In a statement, the Vancouver-based company said HIV-infected patients received 350 mg, 525 mg, or 700 mg of leronlimab once a week with 150 patients showing “sustained viral suppression” after a year of monotherapy.
Separately, the rate of viral load suppression after 10 weeks of monotherapy was 68%, 94%, and 85% respectively for HIV-infected patients on a 350 mg, 525 mg, and 700 mg drug dose regimen.
“The failure criteria after 10 weeks was three increasing viral loads over 50 cp/mL, or one viral load over 1000 cp/mL,” said the company in a statement.
READ: CytoDyn finalizes key test which will guide discussions with FDA on lead drug leronlimab as a monotherapy
CytoDyn CEO Nader Pourhassan commented: "These results position us well for our upcoming face-to-face meeting with the Food and Drug Administration regarding our pivotal monotherapy trial protocol.”
CytoDyn has been granted an in-person meeting with the FDA to discuss its pivotal Phase 3 monotherapy protocol that could lead to label expansion approval should leronlimab have its first approval as a combination therapy.
The company said over 110 HIV patients on leronlimab monotherapy for almost one year and five patients from the company’s original Phase 2 monotherapy extension have now reached almost five years without viral breakthroughs.
"Even more impressive is the long-term durability of the antiviral response in some patients in our other trials, with six patients reaching three years successfully on monotherapy and another four patients nearing the five-year mark for suppressed viral load," said Pourhassan.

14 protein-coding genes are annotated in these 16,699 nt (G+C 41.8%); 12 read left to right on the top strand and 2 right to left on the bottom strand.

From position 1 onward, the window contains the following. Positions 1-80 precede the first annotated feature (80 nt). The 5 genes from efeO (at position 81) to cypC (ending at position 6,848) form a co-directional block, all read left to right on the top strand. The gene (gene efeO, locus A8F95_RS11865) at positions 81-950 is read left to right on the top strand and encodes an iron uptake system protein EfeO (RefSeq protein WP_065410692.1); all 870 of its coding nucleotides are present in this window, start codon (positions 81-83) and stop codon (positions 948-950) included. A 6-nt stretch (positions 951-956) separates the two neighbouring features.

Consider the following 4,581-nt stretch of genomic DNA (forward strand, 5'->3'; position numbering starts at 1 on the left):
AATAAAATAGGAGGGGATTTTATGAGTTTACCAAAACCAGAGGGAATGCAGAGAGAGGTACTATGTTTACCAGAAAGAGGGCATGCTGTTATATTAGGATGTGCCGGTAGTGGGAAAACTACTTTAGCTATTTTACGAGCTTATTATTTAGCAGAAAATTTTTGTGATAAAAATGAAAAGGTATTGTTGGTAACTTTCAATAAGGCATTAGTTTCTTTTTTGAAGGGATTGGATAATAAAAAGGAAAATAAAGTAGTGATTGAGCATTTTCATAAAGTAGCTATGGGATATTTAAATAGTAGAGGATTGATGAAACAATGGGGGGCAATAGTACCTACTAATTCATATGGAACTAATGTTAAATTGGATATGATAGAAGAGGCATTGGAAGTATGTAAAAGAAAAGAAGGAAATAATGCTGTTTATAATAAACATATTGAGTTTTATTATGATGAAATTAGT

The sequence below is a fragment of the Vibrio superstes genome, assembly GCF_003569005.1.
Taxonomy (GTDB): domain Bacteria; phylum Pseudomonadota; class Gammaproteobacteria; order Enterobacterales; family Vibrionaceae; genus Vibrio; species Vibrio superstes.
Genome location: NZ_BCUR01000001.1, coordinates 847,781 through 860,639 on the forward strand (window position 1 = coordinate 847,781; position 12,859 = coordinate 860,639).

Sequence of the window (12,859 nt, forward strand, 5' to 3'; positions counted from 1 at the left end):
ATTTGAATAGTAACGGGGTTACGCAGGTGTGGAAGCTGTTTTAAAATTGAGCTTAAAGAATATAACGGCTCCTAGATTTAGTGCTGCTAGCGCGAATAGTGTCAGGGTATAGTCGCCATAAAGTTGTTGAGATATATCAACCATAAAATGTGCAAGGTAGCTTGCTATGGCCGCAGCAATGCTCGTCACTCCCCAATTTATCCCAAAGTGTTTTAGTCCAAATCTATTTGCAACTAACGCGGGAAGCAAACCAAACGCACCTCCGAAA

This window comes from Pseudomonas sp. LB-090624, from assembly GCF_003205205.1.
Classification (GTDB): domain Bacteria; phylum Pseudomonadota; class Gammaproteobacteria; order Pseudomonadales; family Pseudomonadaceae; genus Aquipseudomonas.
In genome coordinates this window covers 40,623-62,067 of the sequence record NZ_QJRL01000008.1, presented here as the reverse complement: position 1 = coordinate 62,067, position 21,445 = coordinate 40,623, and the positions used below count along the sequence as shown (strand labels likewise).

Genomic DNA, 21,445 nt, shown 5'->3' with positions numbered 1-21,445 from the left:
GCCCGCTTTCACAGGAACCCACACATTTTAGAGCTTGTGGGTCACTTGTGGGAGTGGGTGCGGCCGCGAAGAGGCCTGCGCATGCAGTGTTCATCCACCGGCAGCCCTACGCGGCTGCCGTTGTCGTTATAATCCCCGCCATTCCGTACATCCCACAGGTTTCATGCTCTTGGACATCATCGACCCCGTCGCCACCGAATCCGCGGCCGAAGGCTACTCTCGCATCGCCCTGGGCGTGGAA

Combatting pill fatigue
The CEO said a monotherapy with leronlimab, if approved, may allow patients with 'pill fatigue to maintain a disciplined compliance regimen.'
In the HIV and AIDS setting, leronlimab acts as a viral-entry inhibitor; it masks CCR5, thus protecting healthy T cells from viral infection by blocking the predominant HIV (R5) subtype from entering those cells.
In June, the company announced the development of a receptor occupancy test to measure the expression of CCR5 in HIV and tumor cells that are occupied by leronlimab.
In layman’s terms, a receptor occupancy assay measures the degree to which the test drug occupies its target receptor in tissues.
Pourhassan said that "recent data suggests that the receptor occupancy test being finetuned by Dr Bruce Patterson may effectively identify potential responders to monotherapy at the time of screening, thereby potentially raising the success rate in the monotherapy program.”
To date, over 830 HIV patients have participated in clinical trials with leronlimab (PRO140), including over 600 patients in ongoing and previous monotherapy trials. There have been no drug related serious adverse events reported in any of the HIV patients treated with leronlimab, the company noted in its statement.
Contact Uttara Choudhury at [email protected]
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